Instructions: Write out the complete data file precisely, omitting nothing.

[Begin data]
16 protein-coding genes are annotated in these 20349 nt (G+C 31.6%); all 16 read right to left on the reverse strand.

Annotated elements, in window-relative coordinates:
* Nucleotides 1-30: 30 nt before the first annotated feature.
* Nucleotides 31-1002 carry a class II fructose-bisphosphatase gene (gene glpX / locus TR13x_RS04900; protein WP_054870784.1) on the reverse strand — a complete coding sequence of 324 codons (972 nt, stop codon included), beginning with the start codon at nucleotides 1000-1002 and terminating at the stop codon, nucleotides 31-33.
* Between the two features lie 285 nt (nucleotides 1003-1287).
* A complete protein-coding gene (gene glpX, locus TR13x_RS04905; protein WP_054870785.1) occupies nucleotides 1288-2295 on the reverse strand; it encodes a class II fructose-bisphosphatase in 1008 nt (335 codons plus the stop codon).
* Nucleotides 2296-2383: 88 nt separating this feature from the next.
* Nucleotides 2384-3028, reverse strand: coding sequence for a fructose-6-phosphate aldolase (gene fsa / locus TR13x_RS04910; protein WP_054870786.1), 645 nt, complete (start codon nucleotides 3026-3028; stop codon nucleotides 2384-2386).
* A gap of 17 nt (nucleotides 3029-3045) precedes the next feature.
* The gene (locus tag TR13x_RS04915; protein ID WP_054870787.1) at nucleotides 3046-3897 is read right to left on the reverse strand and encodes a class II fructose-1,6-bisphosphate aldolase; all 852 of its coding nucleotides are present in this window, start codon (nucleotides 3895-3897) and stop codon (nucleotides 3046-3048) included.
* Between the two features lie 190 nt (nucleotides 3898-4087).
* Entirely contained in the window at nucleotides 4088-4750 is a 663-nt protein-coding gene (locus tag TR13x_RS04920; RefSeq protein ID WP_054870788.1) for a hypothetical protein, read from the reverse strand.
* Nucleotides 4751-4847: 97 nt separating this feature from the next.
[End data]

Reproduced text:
16 protein-coding genes are annotated in these 20349 nt (G+C 31.6%); all 16 read right to left on the reverse strand.

Annotated elements, in window-relative coordinates:
* Nucleotides 1-30: 30 nt before the first annotated feature.
* Nucleotides 31-1002 carry a class II fructose-bisphosphatase gene (gene glpX / locus TR13x_RS04900; protein WP_054870784.1) on the reverse strand — a complete coding sequence of 324 codons (972 nt, stop codon included), beginning with the start codon at nucleotides 1000-1002 and terminating at the stop codon, nucleotides 31-33.
* Between the two features lie 285 nt (nucleotides 1003-1287).
* A complete protein-coding gene (gene glpX, locus TR13x_RS04905; protein WP_054870785.1) occupies nucleotides 1288-2295 on the reverse strand; it encodes a class II fructose-bisphosphatase in 1008 nt (335 codons plus the stop codon).
* Nucleotides 2296-2383: 88 nt separating this feature from the next.
* Nucleotides 2384-3028, reverse strand: coding sequence for a fructose-6-phosphate aldolase (gene fsa / locus TR13x_RS04910; protein WP_054870786.1), 645 nt, complete (start codon nucleotides 3026-3028; stop codon nucleotides 2384-2386).
* A gap of 17 nt (nucleotides 3029-3045) precedes the next feature.
* The gene (locus tag TR13x_RS04915; protein ID WP_054870787.1) at nucleotides 3046-3897 is read right to left on the reverse strand and encodes a class II fructose-1,6-bisphosphate aldolase; all 852 of its coding nucleotides are present in this window, start codon (nucleotides 3895-3897) and stop codon (nucleotides 3046-3048) included.
* Between the two features lie 190 nt (nucleotides 3898-4087).
* Entirely contained in the window at nucleotides 4088-4750 is a 663-nt protein-coding gene (locus tag TR13x_RS04920; RefSeq protein ID WP_054870788.1) for a hypothetical protein, read from the reverse strand.
* Nucleotides 4751-4847: 97 nt separating this feature from the next.